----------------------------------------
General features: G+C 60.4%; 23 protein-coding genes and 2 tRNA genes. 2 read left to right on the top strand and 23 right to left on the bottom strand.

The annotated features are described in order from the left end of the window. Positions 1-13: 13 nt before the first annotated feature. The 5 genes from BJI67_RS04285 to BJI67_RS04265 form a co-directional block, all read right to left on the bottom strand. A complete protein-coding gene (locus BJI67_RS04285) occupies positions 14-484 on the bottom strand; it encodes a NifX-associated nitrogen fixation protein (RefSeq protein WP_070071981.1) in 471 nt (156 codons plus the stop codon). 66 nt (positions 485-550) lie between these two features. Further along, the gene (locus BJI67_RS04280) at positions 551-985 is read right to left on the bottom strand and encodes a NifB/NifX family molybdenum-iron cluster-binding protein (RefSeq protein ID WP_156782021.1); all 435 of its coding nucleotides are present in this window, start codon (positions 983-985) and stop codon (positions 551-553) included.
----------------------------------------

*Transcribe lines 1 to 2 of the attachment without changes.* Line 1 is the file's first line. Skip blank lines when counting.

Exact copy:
General features: G+C 60.4%; 23 protein-coding genes and 2 tRNA genes. 2 read left to right on the top strand and 23 right to left on the bottom strand.

The annotated features are described in order from the left end of the window. Positions 1-13: 13 nt before the first annotated feature. The 5 genes from BJI67_RS04285 to BJI67_RS04265 form a co-directional block, all read right to left on the bottom strand. A complete protein-coding gene (locus BJI67_RS04285) occupies positions 14-484 on the bottom strand; it encodes a NifX-associated nitrogen fixation protein (RefSeq protein WP_070071981.1) in 471 nt (156 codons plus the stop codon). 66 nt (positions 485-550) lie between these two features. Further along, the gene (locus BJI67_RS04280) at positions 551-985 is read right to left on the bottom strand and encodes a NifB/NifX family molybdenum-iron cluster-binding protein (RefSeq protein ID WP_156782021.1); all 435 of its coding nucleotides are present in this window, start codon (positions 983-985) and stop codon (positions 551-553) included.